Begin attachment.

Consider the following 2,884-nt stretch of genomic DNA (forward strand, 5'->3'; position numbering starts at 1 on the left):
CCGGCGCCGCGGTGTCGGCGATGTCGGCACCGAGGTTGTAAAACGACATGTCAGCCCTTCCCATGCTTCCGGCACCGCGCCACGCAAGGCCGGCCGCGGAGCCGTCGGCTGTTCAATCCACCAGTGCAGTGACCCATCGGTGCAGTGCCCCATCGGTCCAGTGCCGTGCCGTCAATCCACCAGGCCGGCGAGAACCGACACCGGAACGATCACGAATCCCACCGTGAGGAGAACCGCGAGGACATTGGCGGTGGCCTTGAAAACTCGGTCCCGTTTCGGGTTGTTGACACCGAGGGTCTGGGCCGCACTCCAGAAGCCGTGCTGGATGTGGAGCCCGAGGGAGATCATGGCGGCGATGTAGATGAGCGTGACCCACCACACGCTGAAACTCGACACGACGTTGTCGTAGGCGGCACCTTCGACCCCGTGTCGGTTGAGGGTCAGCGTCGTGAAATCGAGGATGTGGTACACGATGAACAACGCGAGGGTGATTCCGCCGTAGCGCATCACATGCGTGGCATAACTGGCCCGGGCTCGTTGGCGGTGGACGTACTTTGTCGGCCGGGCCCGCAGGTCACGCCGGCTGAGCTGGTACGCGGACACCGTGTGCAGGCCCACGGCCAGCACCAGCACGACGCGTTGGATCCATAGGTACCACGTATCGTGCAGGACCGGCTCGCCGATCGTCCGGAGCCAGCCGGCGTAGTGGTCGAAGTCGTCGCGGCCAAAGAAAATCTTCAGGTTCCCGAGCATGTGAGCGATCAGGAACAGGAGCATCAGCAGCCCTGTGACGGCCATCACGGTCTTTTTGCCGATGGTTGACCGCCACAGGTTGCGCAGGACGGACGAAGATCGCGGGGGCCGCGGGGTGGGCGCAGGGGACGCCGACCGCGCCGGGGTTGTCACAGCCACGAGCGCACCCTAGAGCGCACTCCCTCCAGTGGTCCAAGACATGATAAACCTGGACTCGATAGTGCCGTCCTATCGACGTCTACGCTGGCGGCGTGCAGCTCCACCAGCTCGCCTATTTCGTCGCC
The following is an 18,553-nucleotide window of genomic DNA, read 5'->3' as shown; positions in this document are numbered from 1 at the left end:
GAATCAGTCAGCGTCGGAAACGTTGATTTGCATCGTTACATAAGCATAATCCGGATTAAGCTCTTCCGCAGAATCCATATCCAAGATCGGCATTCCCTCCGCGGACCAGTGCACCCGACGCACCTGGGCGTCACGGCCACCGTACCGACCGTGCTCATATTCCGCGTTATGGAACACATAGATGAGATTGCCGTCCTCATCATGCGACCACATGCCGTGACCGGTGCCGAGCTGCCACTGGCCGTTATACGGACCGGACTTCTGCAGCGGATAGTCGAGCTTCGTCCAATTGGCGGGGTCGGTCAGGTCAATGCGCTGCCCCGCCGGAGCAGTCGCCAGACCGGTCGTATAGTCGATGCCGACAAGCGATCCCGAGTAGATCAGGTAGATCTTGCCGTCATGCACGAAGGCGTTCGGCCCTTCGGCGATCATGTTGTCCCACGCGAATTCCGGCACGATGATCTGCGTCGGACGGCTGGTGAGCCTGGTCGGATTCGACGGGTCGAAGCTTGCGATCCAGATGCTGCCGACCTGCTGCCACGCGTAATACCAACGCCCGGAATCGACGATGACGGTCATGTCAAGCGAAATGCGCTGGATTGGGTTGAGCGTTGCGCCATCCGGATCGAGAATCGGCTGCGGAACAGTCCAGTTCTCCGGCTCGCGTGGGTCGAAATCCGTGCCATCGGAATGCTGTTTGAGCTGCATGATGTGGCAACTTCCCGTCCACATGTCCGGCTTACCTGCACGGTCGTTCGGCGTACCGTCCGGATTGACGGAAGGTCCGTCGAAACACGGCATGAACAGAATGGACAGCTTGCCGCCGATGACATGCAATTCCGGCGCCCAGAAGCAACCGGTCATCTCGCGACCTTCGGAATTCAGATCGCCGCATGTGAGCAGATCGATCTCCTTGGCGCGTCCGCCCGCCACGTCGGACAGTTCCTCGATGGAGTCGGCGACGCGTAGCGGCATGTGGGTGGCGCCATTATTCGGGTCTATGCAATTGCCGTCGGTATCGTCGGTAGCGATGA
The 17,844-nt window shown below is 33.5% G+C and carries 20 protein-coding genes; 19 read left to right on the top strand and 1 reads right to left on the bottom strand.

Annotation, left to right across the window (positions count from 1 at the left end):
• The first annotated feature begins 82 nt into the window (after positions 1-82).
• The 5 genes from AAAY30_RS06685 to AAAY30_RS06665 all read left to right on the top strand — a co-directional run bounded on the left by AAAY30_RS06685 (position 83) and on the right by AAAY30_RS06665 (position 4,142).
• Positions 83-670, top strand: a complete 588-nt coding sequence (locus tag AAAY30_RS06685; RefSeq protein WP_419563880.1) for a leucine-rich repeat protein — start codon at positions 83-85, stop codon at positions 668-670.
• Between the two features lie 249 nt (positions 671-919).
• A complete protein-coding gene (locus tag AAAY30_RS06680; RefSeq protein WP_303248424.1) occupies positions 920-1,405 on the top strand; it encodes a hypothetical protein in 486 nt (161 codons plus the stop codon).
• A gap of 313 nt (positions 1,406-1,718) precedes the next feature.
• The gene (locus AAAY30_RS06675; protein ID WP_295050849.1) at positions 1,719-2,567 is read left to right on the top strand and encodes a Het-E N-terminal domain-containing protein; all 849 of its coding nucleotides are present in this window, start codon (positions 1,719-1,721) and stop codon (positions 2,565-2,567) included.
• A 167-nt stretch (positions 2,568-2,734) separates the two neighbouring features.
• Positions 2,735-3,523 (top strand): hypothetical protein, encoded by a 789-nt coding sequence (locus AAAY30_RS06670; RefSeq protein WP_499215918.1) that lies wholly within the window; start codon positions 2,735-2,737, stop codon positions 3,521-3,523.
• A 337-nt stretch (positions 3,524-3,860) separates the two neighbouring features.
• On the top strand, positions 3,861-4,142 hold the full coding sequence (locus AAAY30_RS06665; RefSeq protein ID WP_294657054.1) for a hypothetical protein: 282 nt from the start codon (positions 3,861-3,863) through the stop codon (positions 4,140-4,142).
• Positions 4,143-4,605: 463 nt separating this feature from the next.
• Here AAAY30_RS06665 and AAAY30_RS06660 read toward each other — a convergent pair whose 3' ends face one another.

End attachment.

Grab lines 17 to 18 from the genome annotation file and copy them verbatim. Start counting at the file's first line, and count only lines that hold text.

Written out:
• On the top strand, positions 3,861-4,142 hold the full coding sequence (locus AAAY30_RS06665; RefSeq protein ID WP_294657054.1) for a hypothetical protein: 282 nt from the start codon (positions 3,861-3,863) through the stop codon (positions 4,140-4,142).
• Positions 4,143-4,605: 463 nt separating this feature from the next.